Tuesday, January 10, 2017

When Ill Fortune Befalls an Atheist

Like Many other atheists, I'm been told by theists that in a crisis, I will turn to God  (or in my case ''return'' as I was also once a God-believer) and beg him for help. This  assertion reminds me of the adage that ''there are no atheists in foxholes'', because in the extreme danger of combat, all soldiers fear for their lives and supposedly pray to  God for deliverance. That assumption is wrong.  There are indeed atheists in foxholes. In fact there is an it organization comprised of  such non-believers: Military Association of Atheists and Freethinkers.

This unwavering resoluteness obtains with their civilian counterparts as well.. In my own situation, namely three cancer operations plus the removal of a kidney all within one year, I can attest that not once during that time did I ever consider renouncing my unbelief for the simple reason that I find no evidence for the existence of a supernatural being.  In other words, just because of difficult or  even life threatening health circumstances, why  should I abandon reason in favor of superstition? Any hope that I had for recovery  was based on my trust in the skill of the surgeons and the other members of the medical team who were involved with my case. And they are the ones who deserve the credit for the favorable outcome of my surgeries, not some imaginary sky-daddy.

But what about atheists whose family members or friends are stricken with a serious condition? It's one thing for the patient him / herself to refute the existence of a supreme being, but many (most?) theists think that the wish for the victim's well-being is enough to cause these loved ones to re-evaluate their own non-belief and instead resort to prayer for a successful outcome.  On that  they couldn't be more wrong.  My wife who's also an atheist and  who lovingly saw me through this critical period confirmed that all the while she remained steadfast in her non-belief for the same reason I did.

At this writing, I'm fortunate enough to be in remission. However,  that status can change any time, and I know that no beseeching of an imaginary supreme being can make that reality go away.  To put it another way, when there is a genuine commitment to critical thinking in the face of adversity, God-belief doesn't have a prayer.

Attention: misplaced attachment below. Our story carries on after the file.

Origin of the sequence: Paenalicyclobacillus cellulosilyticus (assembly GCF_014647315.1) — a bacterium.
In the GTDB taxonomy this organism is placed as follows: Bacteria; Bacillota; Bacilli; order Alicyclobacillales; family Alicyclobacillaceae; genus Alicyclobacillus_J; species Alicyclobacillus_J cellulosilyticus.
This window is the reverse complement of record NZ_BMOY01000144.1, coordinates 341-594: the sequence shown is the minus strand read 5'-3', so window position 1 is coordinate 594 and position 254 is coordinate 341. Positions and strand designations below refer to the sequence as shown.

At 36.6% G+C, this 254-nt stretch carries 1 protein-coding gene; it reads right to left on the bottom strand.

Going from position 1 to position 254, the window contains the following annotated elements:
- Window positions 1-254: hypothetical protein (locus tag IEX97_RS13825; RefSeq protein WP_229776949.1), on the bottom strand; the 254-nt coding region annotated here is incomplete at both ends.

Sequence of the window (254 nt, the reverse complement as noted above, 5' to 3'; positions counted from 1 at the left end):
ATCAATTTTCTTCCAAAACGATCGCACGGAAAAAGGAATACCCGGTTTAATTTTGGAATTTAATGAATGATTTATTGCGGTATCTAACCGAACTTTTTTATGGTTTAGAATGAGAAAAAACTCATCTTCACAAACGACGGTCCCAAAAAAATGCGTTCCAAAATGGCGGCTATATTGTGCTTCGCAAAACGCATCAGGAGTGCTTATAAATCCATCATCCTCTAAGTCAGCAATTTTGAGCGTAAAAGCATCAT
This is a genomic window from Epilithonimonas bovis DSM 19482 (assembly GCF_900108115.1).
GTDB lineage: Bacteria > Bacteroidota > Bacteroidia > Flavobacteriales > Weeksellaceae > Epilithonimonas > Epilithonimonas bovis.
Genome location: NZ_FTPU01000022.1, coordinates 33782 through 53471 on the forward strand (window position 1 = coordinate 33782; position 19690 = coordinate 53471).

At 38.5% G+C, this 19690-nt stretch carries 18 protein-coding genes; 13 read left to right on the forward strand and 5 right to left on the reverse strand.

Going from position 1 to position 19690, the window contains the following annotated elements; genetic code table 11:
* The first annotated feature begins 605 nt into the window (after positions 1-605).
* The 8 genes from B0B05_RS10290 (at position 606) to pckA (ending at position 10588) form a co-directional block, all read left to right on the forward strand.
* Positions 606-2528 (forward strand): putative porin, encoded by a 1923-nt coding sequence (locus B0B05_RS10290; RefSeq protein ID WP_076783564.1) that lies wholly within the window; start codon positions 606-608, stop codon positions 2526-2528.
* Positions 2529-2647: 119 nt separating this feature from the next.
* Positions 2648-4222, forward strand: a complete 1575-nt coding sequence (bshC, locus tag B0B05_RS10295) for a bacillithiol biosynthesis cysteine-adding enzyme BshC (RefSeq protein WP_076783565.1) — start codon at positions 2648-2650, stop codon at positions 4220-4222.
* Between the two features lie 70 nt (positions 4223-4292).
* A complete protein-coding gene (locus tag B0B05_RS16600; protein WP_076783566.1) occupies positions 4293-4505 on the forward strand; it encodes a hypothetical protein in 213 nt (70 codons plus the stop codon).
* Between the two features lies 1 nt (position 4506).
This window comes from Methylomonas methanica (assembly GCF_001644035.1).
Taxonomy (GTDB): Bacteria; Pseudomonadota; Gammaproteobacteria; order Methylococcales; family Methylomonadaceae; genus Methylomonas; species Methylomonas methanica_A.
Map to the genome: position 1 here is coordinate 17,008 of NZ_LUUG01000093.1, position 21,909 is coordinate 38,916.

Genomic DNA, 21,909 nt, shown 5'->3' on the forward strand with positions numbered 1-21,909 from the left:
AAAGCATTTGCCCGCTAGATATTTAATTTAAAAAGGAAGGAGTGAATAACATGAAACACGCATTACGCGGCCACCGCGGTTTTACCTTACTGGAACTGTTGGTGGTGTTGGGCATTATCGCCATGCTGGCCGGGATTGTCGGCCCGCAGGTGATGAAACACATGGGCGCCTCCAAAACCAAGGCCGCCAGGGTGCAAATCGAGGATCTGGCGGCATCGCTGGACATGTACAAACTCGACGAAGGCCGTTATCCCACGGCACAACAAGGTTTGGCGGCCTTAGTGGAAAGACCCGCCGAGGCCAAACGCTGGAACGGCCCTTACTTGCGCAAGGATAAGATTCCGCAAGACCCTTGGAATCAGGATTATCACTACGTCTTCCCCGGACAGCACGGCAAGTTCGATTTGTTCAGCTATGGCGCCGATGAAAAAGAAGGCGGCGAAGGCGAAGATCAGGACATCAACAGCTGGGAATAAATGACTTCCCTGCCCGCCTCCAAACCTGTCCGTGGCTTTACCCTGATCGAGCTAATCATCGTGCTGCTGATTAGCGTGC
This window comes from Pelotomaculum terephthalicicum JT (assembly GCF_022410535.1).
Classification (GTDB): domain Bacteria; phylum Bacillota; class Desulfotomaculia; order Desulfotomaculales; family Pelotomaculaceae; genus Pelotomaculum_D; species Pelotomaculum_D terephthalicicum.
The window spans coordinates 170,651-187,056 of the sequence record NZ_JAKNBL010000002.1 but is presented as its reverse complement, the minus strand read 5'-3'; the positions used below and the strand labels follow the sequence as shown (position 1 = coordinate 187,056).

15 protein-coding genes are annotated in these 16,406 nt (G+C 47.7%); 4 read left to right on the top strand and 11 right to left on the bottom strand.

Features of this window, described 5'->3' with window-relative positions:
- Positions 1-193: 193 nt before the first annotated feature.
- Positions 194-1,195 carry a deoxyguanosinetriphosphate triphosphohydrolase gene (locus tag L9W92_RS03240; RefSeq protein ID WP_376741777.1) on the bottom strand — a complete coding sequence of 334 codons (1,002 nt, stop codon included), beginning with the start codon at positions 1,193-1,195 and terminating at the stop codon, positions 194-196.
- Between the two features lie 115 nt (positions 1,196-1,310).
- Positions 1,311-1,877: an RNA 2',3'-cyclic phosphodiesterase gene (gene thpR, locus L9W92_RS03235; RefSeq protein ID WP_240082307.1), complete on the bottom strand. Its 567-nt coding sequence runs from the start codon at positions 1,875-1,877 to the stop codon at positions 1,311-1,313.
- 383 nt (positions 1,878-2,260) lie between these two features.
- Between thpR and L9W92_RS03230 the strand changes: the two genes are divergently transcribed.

Jack Vance said...

That's a powerful story. I'm glad to hear that you are in remission. Hopefully, that will be the end of it. I suspect you have some relatives or friends patting themselves on the backs for their prayers, but you are right to point out that it is the healthcare providers who made the difference. I don't have a problem with people who do pray in these situations, but they need to understand that not every atheist is going to relapse into religion when the going gets tough.

Secular Guy said...


Thanks for your support. Actually, as it turns out I didn't mind all that much when some of the co-congregationalists of the temple where I'm a member said that they would pray for me. These folks went out of their way, literally, by making a long drive to the hospital to visit me,and kept in touch with me when I got home to see how I was recuperating. In other words they sincerely showed that they cared.

Alan said...


Read both posts and can definitely relate to the 2nd. Although I have experienced the joint (and mutually reinforcing) incompetence of people and computers my whole adult life, the four surgeries in one year really gave me pause. What an ordeal. But my answer to the atheist-in-crisis question is that coping is practiced and developed, like a muscle. When my end comes, 5 or more years from now, I will have the courage to face it without fear, because I have practiced for decades. Religious people are stuck in a state of weakness, fear, and dependency -- and religions encourage it. So of course they're terrified as death nears and long for the rabbi's comforting presence. BTW, Pat Tillman (you know who he is, right?) said he in fact wanted an atheist in the foxhole with him, concentrating on their situation, as opposed to a praying lunatic who's no help at all.

Secular Guy said...


Thanks for your response. We're both at the age where it's only practical to contemplate what dying will be like and whether it will be sudden or prolonged. I would like to think that if I'm faced with the latter and am still competent, I will turn off the lights myself. That's the termination benefit of atheism: no fear of punishment by a likely nonexistent sky daddy for making life's ultimate decision.